NR: I’ve been really busy; I have the three films here, which has been crazy. But I’m thrilled and really honored, as they’re three films I really love. I’ve been whisked around, and I’m like, which movie am I talking about now?!?
I love Tribeca, but haven’t been here in years. I had a movie, ‘Mini’s First Time,’ here years ago. I’m really excited to be a part of this festival again.
SY: Joss Whedon, who wrote ‘In Your Eyes,’ made an unexpected move after the premiere on Sunday, April 20, and announced the film would have an instant digital release on its website www.inyoureyesmovie.com. Are you both fans of watching films On Demand? Why do you think the platform is important for independent films like this one, and ‘Intramural?’
NR: I don’t know. What’s great about Joss Whedon is that he’s willing to take a chance. He does things in an unconventional way. This was his idea, and he’s absolutely right about people wanting immediate gratification. They want content quickly. They want to see something while people are talking about it. I think it’s a brilliant move, but I can’t predict its success. But I love that he was willing to take the chance, and see where it goes.
I spend a lot of time watching movies On Demand on my computer and TV. I’m usually busy filming, and I get home at whatever hour after shooting all day. You just want to kick off your shoes and turn on something to watch. So I do like that.
SY: Besides acting, you’re also known for co-writing the script for the first film you starred in, the 2004 drama, ‘13,’ with director Catherine Hardwicke. Are you interested in writing again in the future, or trying directing?
NR: ‘13’ will always be filed as a very unique and gratifying experience for me. It was my first film, and you can’t compare it to anything else I’ve ever done. It will probably always be the heaviest, intense and rewarding experience I’ll ever have. It’s indescribable. I was a child, and I made a film that affected my life and my family’s lives, and I think a lot of people around the world. I couldn’t have prepared for that. If I had to go back and do it again, it wouldn’t be the same. It was my first experience that set up the rest of my career.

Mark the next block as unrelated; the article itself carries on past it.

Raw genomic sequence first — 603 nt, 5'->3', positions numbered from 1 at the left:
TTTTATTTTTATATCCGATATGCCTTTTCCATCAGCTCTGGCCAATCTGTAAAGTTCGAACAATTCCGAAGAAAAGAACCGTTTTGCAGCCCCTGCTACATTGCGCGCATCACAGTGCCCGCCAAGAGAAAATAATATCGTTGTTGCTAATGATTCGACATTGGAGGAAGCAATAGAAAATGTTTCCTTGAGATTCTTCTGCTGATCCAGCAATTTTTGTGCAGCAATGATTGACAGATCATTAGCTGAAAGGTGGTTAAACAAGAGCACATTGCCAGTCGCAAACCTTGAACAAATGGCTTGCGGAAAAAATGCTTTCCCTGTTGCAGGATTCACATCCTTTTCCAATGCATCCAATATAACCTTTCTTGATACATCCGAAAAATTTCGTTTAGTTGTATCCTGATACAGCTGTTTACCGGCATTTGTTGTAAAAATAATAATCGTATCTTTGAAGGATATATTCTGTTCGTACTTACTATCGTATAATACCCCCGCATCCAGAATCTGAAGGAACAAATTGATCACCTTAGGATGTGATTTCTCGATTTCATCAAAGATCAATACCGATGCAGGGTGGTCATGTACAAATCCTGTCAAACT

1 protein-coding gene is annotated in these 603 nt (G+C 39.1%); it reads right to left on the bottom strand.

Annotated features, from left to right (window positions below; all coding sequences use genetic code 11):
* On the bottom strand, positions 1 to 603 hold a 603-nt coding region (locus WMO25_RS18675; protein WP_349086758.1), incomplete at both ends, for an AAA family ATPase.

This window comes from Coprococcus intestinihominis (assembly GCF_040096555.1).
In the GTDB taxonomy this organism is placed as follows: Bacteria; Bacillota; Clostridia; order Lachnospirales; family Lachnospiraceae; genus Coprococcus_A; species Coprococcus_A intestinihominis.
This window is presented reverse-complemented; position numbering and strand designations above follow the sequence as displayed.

SY: Would you be interested in writing again, or trying directing, in the future?
NR: I actually just directed something, but I can’t say what it is yet. I’m always writing and creating, and trying to expand as a human being. I always want to grow and challenge myself. I look forward to many more experiences.
SY: Besides films, you have also appeared on television, including ‘The O.C.’ in 2006. With so many acclaimed series currently on TV, are you interested in appearing on another show?
NR: I’m open to anything I connect with, no matter what the project is, no matter how big or small it is, or if it’s TV or film, or it’s acting, producing, directing or writing. If I feel like I connect with something the moment I read it, I’m open to do it.
SY: Do you have any upcoming projects lined up that you can discuss?
NR: Last year I did a couple films that I’m really excited about. One of them is called ‘Scout,’ which was written and directed by Laurie Weltz. I love working with female directors, and I had one of my best experiences as an actress on that film. I also start another project in a month, and I just finished directing something, so I’ve been keeping busy.
SY: How does working with female directors compare and contrast to working with male filmmakers?
NR: I don’t like to compare projects in that aspect; I like to compare them in terms of experiences. I don’t think it’s necessarily about gender; I’ve worked with wonderful women and men directors. But I definitely get excited when I hear about a woman making a film, because it inspires me.
Written by: Karen Benardello